I have a dozen Hue products, and was pleased even as an early adopter, but Philips really has to do something about their pricing to stay competitive.
Their products do not support Thread or Matter, so they’re not the most advanced products on the market. That also means they’re a closed system that doesn’t integrate with other smart home products (like Nanoleaf Shapes or Essentials can, Razer Chroma matching colors between PC and accessories RGB, etc), plus you have to wait for Philips to make their version of new features (And they may never make an aesthetic match). These lightstrips do not allow the user to individually address each LED, so you can’t do a multicolored rainbow, zone brightness, or animations. Keep in mind Philips’ Hue Zigbee wireless access point is in the controller, not extended along the entire strip, and if you don’t have Philip’s proprietary hub/Bridge ($59) then this only works with Bluetooth, unable to be controlled by an Alexa or HomePod, Google dot etc.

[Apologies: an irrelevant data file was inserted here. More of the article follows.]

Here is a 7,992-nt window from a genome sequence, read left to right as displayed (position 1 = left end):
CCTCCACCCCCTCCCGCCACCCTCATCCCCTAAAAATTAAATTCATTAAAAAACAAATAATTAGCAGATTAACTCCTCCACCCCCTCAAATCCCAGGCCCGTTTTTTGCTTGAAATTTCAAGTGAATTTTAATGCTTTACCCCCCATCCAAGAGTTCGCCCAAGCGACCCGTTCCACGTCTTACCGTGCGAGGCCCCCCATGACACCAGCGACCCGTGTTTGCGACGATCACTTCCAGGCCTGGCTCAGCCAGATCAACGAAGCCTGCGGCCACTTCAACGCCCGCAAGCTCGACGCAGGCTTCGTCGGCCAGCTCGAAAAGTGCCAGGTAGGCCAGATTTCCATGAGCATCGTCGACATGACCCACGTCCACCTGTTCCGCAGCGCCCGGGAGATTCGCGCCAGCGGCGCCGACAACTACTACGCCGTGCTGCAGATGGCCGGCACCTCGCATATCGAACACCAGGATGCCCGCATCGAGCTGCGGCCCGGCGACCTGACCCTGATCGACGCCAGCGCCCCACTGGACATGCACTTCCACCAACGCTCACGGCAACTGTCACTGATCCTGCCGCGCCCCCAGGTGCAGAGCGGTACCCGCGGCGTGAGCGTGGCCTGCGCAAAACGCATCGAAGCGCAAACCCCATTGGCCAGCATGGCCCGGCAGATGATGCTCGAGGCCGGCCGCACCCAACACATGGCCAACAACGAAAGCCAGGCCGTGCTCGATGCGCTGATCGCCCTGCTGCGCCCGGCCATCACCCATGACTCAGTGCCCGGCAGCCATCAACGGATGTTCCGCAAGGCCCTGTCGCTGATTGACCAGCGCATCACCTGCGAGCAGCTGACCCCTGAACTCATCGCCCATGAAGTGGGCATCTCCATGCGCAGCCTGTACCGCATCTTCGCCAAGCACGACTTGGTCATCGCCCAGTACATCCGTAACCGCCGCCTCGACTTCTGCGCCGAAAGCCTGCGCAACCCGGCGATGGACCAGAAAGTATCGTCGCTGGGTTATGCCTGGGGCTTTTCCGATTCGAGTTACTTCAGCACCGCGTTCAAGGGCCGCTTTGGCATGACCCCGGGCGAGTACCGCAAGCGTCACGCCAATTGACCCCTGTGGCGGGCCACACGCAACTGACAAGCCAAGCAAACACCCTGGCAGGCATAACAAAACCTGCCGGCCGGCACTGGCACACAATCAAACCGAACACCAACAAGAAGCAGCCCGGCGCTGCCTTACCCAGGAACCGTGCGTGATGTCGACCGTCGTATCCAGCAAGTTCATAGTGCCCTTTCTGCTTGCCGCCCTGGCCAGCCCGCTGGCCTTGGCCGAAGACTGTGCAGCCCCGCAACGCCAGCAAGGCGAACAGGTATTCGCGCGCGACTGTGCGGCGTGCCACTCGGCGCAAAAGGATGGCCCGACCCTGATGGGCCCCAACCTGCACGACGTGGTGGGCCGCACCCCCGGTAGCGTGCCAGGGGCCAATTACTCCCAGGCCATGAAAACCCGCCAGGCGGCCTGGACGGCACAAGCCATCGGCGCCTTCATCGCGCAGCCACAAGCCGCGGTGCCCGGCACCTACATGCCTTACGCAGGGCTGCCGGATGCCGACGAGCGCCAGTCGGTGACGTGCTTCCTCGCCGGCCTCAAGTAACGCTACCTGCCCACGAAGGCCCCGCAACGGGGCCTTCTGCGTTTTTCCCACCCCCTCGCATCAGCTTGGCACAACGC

On the price end, this is $59 here instead of the $99 on Philip’s own website. I just bought two Lenovo brand lightstrips with tunable pure white + RGB LEDs that are comparable except they don’t use Zigbee or need proprietary hubs, are 5m instead of 2m, and they were just $12 each. Generic flexible “light tubes” with diffusers built-in, each LED able to be tuned and animated over Wi-Fi, for about $25. For a self-healing network superior to the Hue’s proprietary Zigbee, lights supporting Thread (like Nanoleaf products) are even more responsive and also less expensive than the comparable Philips option (though the Nanoleaf Shapes and Sticks are unique, and can serve as border routers, while not being a closed system like Hue).